From science lectures, workshops, IT training, or dance classes, there’s always something going on at the Lab. And there’s no better way to track these activities than checking the Lab Events Calendar on the TABL website. Is your division, department or club hosting an event open to employees? If so, add it to the events calendar to broaden your reach. Instructions are here.
The Council for Advancement and Support of Education (CASE) District VII recognized the Lab’s Public Affairs office with a Gold award for Best News Writing and a Bronze award for Strategic Communications for “Aboard Oceanus: Embedding a Science Writer on a Research Cruise.” More>
The “Basic Research Needs Report on Quantum Materials” that Berkeley Lab Senior Science Writer (retired) Lynn Yarris worked on for the Office of Science on behalf of the Lab is now online and can be viewed here. It includes design work by Public Affairs Creative Services’s Susan Brand.
Need video or photos to promote your science, share news, feature researchers, or cover a special event? Learn more about these services on their newly launched websites, including details on how to make requests, the production process, rates, and contact information. Go here for video website and here for photo website.
The two-hour session is ideal for researchers and others who may need to speak to the news media or the public. Former CBS News producer, and current Lab Communications manager, Jon Weiner will lead this free class from 1 to 3 p.m. on Sept. 30. Contact Weiner for more information or to sign up. More>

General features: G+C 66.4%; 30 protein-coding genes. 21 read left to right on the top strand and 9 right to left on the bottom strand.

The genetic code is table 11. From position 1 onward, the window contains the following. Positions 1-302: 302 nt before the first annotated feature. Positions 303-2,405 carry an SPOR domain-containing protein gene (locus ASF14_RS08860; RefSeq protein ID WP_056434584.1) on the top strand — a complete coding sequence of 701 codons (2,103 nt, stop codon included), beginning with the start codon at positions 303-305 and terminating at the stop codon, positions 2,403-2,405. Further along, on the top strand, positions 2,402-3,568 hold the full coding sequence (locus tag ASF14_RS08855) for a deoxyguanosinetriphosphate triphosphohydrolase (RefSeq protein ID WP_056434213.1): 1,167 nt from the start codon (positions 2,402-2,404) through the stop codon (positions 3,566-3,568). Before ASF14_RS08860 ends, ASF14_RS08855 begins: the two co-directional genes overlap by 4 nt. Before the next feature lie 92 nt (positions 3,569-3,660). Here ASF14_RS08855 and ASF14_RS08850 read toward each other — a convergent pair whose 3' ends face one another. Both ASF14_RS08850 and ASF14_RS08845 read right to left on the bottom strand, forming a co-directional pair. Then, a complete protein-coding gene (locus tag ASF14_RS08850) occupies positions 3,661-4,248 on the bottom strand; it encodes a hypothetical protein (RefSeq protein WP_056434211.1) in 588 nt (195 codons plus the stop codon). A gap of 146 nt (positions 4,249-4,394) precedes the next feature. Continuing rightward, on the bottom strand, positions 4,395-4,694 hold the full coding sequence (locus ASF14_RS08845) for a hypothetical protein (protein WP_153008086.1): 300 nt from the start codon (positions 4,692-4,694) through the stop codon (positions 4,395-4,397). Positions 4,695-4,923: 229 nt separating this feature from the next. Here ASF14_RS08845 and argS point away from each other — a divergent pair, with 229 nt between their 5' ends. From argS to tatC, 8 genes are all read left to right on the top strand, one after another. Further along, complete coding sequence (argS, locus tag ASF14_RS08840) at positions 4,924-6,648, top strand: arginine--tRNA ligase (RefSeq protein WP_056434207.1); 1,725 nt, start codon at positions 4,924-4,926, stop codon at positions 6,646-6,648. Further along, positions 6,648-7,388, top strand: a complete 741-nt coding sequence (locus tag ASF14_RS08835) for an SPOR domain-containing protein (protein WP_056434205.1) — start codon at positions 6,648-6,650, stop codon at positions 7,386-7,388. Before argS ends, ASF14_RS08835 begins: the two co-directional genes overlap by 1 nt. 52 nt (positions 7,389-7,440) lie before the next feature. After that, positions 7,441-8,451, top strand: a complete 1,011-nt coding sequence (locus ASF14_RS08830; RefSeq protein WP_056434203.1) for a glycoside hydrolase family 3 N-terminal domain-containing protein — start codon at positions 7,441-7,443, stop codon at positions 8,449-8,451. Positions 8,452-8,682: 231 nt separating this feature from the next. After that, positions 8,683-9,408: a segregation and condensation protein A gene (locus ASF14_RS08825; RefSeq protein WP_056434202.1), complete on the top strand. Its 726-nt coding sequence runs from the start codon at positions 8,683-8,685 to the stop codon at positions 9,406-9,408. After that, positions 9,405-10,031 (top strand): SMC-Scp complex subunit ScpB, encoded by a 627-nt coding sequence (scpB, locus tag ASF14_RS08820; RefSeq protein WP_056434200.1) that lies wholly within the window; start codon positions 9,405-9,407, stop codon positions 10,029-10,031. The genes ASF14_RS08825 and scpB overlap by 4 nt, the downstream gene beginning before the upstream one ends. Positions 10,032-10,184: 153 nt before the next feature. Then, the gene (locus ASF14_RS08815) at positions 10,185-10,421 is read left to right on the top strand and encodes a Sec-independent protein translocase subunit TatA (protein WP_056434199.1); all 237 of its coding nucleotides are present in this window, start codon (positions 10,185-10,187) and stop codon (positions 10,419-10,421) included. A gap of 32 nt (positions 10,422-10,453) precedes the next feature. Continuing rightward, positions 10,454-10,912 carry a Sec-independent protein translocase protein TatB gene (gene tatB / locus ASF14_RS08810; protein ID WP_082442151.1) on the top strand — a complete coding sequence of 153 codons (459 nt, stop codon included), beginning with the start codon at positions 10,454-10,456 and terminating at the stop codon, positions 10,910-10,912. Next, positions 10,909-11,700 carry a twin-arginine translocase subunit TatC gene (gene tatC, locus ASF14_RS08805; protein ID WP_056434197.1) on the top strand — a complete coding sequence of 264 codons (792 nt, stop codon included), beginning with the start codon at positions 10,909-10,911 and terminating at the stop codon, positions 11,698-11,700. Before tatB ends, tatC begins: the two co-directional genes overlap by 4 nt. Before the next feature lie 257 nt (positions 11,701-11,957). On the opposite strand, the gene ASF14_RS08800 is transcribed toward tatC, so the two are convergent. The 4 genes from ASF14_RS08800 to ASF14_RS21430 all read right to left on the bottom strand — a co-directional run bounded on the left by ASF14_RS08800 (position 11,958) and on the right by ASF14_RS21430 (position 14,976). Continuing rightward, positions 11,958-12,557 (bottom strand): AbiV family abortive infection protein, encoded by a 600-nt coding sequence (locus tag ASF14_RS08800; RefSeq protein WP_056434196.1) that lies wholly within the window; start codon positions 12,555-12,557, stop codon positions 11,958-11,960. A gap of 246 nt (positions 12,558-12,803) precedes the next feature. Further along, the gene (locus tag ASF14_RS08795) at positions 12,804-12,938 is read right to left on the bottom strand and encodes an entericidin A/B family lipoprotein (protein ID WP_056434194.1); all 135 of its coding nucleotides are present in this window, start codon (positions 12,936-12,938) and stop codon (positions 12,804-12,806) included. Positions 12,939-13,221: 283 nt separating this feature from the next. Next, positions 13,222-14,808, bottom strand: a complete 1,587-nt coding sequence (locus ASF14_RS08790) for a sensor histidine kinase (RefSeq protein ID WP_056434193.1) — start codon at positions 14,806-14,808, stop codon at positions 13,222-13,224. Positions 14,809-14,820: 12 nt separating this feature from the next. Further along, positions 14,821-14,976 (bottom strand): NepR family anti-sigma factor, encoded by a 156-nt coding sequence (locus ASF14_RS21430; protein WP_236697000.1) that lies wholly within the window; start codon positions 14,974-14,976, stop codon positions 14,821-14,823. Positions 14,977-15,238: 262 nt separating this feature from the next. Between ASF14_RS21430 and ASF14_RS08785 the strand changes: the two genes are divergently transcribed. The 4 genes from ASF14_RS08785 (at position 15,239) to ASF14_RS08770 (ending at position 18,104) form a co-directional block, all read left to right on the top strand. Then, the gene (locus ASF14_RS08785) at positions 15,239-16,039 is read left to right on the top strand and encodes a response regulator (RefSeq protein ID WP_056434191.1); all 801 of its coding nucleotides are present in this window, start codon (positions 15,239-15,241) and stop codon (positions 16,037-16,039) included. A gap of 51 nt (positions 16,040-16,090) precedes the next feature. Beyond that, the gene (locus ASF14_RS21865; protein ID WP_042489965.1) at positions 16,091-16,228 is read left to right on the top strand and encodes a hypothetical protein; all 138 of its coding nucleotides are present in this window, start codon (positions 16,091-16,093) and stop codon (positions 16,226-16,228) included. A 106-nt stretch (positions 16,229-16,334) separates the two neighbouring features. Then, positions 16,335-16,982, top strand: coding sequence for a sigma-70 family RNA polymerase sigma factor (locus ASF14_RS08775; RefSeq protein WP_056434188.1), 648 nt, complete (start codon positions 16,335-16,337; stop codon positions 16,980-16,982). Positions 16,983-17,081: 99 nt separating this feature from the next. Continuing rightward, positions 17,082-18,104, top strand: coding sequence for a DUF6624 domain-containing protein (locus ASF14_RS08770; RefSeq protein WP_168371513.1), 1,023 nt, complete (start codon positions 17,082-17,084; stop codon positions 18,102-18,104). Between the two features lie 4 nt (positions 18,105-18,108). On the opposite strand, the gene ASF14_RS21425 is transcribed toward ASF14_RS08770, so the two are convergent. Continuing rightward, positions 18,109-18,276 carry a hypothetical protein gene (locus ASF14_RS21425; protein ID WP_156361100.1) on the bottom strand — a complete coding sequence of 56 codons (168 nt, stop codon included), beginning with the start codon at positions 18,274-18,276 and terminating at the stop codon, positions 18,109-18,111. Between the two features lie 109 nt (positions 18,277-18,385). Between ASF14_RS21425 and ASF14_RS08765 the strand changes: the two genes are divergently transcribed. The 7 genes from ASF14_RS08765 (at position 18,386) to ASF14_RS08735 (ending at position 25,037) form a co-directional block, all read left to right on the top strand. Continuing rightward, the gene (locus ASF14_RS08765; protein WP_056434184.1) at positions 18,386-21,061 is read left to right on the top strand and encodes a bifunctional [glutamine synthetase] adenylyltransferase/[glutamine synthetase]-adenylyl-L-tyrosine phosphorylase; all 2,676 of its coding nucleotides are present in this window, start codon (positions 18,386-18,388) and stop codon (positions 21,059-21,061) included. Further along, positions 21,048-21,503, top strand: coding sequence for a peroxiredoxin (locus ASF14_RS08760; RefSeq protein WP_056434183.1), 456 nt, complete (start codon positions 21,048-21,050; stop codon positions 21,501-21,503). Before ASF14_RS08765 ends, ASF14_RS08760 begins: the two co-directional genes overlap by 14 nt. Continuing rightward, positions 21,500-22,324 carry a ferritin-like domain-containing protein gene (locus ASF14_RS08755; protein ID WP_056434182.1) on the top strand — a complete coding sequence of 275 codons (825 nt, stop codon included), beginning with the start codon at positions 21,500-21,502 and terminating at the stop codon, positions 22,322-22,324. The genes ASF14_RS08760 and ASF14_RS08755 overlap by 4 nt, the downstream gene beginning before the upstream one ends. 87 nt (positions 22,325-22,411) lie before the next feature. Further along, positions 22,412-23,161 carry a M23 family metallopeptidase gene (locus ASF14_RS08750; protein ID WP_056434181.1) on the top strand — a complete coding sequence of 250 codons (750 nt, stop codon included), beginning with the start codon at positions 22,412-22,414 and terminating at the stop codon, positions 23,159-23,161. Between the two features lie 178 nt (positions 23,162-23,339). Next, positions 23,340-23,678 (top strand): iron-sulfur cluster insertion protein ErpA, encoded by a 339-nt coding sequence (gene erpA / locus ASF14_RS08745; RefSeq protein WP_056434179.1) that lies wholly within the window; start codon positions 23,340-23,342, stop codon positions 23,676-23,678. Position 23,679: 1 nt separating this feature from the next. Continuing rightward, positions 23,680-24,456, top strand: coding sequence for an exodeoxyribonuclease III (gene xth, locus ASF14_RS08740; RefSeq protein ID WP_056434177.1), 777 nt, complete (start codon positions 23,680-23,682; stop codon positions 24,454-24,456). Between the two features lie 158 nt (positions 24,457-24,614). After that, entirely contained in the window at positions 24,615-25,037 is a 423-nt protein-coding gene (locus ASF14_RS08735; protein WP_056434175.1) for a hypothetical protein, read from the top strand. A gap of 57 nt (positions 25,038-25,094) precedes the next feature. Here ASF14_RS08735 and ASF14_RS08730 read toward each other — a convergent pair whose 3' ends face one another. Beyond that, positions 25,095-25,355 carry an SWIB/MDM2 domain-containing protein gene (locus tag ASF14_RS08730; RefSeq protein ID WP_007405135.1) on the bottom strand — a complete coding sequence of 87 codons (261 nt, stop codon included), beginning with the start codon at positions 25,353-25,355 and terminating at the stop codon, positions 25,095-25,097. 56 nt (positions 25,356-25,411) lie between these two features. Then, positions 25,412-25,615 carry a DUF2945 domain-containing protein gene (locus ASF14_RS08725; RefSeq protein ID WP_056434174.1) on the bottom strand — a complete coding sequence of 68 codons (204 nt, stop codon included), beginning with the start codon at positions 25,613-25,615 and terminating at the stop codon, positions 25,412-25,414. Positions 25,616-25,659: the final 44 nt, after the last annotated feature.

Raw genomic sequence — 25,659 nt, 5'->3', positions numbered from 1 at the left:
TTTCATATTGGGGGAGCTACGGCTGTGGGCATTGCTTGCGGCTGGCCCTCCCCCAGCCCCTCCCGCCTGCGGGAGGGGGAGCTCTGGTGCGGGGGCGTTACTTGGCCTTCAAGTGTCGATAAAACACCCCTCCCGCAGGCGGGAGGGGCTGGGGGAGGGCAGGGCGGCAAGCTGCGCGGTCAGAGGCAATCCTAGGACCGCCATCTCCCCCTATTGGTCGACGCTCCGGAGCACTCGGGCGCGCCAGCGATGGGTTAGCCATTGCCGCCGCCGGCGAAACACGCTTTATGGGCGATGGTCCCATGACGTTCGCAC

All members of Jim Bishop’s team have been trained in key deck operations, such as working the tag lines during CTD deployment. UC Berkeley junior William Kumler, for instance, has been introduced to the winch at the stern of the ship. He stood at the controls during sediment trap deployments and recovery, vigilantly following the signals for letting out or taking in cable. More>
In her latest blog post, science writer Sarah Yang discusses the ship’s spatial mapping of the region, surveying temperature, salinity and other variables relevant to the particle concentration in the water. Connect the dots and the star will appear. “A star pattern is an effective pattern if you want to cover the greatest region,” says researcher Jim Bishop. More>
There’s a mixture of relief and joy every time a robotic float is recovered, reports science writer Sarah Yang, aboard the research vessel “Oceanus.” Years of research and months of intense engineering go into preparing each device for its life at sea, so when Carbon Flux Explorer 3 sent its ping to say that it had surfaced, the reaction was one of excitement and anticipation. More>